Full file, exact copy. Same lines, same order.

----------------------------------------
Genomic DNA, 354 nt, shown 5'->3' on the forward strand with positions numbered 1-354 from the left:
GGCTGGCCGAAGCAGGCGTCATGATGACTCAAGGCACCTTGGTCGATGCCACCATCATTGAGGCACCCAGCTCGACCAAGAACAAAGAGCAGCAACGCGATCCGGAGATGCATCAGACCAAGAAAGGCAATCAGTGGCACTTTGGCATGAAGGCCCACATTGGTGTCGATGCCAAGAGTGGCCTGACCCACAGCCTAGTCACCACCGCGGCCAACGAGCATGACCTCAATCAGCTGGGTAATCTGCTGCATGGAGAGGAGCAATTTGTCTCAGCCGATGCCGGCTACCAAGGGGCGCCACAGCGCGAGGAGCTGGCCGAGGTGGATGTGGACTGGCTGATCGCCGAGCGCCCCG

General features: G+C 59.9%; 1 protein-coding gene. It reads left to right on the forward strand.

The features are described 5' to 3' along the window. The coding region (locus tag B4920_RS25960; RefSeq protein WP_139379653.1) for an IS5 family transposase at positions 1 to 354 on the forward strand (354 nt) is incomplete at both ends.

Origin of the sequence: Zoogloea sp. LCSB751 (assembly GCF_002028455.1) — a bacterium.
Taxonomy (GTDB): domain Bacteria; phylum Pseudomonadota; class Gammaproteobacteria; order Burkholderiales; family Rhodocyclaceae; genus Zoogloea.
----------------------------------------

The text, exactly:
Genomic DNA, 354 nt, shown 5'->3' on the forward strand with positions numbered 1-354 from the left:
GGCTGGCCGAAGCAGGCGTCATGATGACTCAAGGCACCTTGGTCGATGCCACCATCATTGAGGCACCCAGCTCGACCAAGAACAAAGAGCAGCAACGCGATCCGGAGATGCATCAGACCAAGAAAGGCAATCAGTGGCACTTTGGCATGAAGGCCCACATTGGTGTCGATGCCAAGAGTGGCCTGACCCACAGCCTAGTCACCACCGCGGCCAACGAGCATGACCTCAATCAGCTGGGTAATCTGCTGCATGGAGAGGAGCAATTTGTCTCAGCCGATGCCGGCTACCAAGGGGCGCCACAGCGCGAGGAGCTGGCCGAGGTGGATGTGGACTGGCTGATCGCCGAGCGCCCCG

General features: G+C 59.9%; 1 protein-coding gene. It reads left to right on the forward strand.

The features are described 5' to 3' along the window. The coding region (locus tag B4920_RS25960; RefSeq protein WP_139379653.1) for an IS5 family transposase at positions 1 to 354 on the forward strand (354 nt) is incomplete at both ends.

Origin of the sequence: Zoogloea sp. LCSB751 (assembly GCF_002028455.1) — a bacterium.
Taxonomy (GTDB): domain Bacteria; phylum Pseudomonadota; class Gammaproteobacteria; order Burkholderiales; family Rhodocyclaceae; genus Zoogloea.